Chinese Authorities Detain Tibetan Educator and Author in Sichuan Capital

Go Sherab Gyatso, vocal on democratic rights, was detained twice before in 1998 and 2008.
2021-04-05
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Chinese Authorities Detain Tibetan Educator and Author in Sichuan Capital A Tibetan monk walks into Kirti Monastery’s main prayer hall, in Ngaba, Sichuan province, in a file photo.
AFP

Authorities in China’s Sichuan province have arrested a well-known Tibetan educator and author who has twice endured lengthy detentions for expressing loyalty to Tibet’s exiled spiritual leader, the Dalai Lama, and during a period of unrest in the region.

Go Sherab Gyatso, a 46-year-old monk at Kirti monastery in Sichuan’s Ngaba (in Chinese, Aba) Tibetan Autonomous Prefecture, was taken into custody by State Security agents on Oct. 26, 2020 in Sichuan’s capital Chengdu, a Tibetan living in exile with knowledge of the situation recently told RFA’s Tibetan Service, speaking on condition of anonymity.

“My source in Tibet confirmed that Go Sherab Gyatso was arrested and his whereabouts are currently unknown,” the source in exile said.

“The reason for his arrest is not clear and his family and friends are worried about him.”

The source in exile said that Gyatso’s detention was unsurprising in that Chinese authorities “are constantly harassing Tibetans in Ngaba,” particularly those who have studied in India and returned home.

“So many restrictions are in place when it comes to movement, as well as life in general,” he said.

Chinese authorities exercise strict controls over phone and online communications in Tibetan areas, sources say, and news of Tibetan protests and arrests is often delayed, sometimes for years, from reaching outside contacts.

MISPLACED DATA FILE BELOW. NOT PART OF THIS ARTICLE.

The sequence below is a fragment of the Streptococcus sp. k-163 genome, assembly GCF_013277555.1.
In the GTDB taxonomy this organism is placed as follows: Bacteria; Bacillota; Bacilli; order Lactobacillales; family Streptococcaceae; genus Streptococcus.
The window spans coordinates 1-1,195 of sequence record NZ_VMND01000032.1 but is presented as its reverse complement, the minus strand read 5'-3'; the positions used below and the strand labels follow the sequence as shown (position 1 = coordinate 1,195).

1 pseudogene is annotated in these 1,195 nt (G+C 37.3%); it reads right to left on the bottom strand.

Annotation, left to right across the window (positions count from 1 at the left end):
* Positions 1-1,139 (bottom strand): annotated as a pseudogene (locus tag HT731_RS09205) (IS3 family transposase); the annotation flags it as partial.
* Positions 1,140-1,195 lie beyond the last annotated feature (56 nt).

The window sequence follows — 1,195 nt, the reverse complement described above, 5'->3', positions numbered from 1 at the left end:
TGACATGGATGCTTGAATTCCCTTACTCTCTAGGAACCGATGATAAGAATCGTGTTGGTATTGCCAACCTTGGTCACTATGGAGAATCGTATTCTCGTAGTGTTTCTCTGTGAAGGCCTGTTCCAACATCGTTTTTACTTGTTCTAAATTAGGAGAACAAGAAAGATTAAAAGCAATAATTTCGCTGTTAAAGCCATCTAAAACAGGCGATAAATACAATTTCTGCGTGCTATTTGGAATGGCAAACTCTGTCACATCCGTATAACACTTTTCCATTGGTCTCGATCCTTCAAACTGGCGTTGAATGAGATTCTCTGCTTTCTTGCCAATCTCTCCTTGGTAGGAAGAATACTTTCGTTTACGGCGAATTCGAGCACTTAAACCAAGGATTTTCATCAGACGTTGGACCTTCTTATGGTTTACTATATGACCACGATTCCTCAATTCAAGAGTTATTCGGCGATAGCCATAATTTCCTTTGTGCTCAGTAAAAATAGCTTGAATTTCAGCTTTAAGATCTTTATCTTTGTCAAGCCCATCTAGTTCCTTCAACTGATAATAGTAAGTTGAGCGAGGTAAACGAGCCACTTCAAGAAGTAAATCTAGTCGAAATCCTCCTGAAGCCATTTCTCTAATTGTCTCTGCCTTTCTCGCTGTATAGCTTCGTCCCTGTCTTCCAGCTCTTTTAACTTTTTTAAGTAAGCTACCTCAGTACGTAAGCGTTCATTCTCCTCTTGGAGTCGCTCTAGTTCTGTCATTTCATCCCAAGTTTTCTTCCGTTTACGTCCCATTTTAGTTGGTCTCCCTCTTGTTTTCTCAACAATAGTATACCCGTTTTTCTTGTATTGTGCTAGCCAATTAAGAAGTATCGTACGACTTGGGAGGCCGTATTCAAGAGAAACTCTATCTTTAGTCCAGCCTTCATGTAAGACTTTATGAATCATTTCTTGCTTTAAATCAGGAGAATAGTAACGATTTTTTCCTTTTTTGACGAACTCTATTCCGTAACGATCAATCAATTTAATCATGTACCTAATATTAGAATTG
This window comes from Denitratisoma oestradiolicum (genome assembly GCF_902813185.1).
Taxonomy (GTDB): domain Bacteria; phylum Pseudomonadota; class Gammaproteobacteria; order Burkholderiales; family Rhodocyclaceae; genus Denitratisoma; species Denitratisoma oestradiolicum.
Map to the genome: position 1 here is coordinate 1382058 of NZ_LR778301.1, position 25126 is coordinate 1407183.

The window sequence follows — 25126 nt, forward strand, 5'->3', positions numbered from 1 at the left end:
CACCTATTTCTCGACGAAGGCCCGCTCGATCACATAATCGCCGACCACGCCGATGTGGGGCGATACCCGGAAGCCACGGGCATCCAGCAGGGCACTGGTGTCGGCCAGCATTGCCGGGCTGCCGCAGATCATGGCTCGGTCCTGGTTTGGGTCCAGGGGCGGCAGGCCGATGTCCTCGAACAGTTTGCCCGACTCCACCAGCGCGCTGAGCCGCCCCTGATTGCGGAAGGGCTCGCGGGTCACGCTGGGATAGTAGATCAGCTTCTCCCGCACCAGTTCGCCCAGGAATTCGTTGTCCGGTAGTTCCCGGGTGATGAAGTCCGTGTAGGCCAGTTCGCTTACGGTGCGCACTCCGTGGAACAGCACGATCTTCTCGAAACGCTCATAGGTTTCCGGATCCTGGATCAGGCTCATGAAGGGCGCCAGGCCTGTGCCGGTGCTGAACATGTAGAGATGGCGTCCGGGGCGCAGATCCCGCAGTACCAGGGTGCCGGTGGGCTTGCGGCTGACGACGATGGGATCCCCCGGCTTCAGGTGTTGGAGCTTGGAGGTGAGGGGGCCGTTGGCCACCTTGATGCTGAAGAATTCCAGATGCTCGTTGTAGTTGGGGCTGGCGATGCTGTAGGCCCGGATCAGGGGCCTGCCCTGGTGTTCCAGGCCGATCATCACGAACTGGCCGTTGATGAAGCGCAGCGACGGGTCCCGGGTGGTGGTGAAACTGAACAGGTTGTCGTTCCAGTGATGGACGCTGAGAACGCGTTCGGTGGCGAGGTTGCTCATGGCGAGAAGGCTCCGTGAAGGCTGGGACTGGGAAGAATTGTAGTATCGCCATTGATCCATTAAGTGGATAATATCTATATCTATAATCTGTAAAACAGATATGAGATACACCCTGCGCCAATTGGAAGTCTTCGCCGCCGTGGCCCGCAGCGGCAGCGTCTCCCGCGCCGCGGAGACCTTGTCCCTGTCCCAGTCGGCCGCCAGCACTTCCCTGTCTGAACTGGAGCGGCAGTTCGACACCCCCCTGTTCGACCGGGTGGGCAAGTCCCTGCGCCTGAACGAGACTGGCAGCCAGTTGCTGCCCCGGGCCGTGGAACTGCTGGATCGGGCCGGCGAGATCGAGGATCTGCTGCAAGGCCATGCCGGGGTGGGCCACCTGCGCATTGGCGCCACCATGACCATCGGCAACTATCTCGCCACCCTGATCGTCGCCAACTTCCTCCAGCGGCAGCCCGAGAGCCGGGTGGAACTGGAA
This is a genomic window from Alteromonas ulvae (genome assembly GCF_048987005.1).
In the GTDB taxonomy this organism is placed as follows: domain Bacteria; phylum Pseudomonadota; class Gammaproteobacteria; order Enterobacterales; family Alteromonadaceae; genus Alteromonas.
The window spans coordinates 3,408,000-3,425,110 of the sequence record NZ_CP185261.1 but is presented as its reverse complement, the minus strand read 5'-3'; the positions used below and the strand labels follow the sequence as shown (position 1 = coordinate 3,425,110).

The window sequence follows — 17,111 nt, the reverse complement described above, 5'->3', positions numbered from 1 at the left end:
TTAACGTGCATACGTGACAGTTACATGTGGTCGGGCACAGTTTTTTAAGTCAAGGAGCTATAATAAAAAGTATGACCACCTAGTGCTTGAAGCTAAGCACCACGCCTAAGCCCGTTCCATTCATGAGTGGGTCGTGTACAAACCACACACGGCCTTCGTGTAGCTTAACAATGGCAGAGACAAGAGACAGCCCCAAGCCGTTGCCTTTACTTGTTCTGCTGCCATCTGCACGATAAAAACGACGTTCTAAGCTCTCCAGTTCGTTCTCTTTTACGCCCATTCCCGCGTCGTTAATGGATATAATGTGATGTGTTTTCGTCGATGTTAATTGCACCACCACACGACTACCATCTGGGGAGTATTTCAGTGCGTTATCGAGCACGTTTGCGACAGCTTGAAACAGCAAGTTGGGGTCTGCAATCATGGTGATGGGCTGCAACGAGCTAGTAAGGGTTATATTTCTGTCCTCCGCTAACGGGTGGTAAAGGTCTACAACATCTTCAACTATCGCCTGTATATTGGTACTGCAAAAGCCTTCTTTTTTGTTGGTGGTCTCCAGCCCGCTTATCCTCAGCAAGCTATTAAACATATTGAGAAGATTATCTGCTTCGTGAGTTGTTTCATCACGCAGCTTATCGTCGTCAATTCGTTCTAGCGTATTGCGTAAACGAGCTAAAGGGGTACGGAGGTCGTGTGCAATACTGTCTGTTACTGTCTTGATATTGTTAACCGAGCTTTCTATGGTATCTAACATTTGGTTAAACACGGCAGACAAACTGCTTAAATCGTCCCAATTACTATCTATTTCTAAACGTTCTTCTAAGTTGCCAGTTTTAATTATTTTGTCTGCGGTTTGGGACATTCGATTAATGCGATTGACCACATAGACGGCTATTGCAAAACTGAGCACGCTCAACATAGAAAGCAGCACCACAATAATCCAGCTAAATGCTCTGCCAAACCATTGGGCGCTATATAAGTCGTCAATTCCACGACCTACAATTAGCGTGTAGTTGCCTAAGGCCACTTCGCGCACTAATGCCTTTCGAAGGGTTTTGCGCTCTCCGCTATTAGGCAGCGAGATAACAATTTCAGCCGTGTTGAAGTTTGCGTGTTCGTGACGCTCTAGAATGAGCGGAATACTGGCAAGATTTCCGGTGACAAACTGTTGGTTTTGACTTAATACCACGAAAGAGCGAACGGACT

Gyatso authored the book “We Need To Wake Up,” published in 2007 by Gansu Nationalities Press, and several articles detailing the restrictions on freedom of expression that Tibetans endure under Chinese rule. His book followed what reports have said was his four-year detention, beginning in 1998 during a “Patriotic Reeducation” campaign in Ngaba, for possessing a portrait of the Dalai Lama.

Tibet’s exiled spiritual leader the Dalai Lama is widely reviled by Chinese leaders as a separatist intent on splitting Tibet, a formerly independent Himalayan country which was invaded and incorporated into China by force in 1950, from Beijing’s control.

The Dalai Lama himself says only that he seeks a greater autonomy for Tibet as a part of China, though, with guaranteed protections for Tibet’s language, culture, and religion.

Gyatso was also reportedly detained for a year in 2008 during a period of widespread unrest in Tibet, although the specific reasons for that detention were not immediately clear.

RFA spoke with a Tibetan scholar in Tibet who called Gyatso “a very influential figure among the younger generation” of Tibetans.

“He is considered a very open-minded person who speaks out about democracy and freedom, and believes that religion should not play any role in politics,” said the scholar, who also declined to be named, citing fear of reprisal.

Chinese authorities maintain a tight grip on the region, restricting Tibetans’ political activities and peaceful expression of ethnic and religious identity, and subjecting Tibetans to persecution, torture, imprisonment, and extrajudicial killings.

Reported by Lobe for RFA’s Tibetan Service. Translated by Tenzin Dickyi. Written in English by Joshua Lipes.

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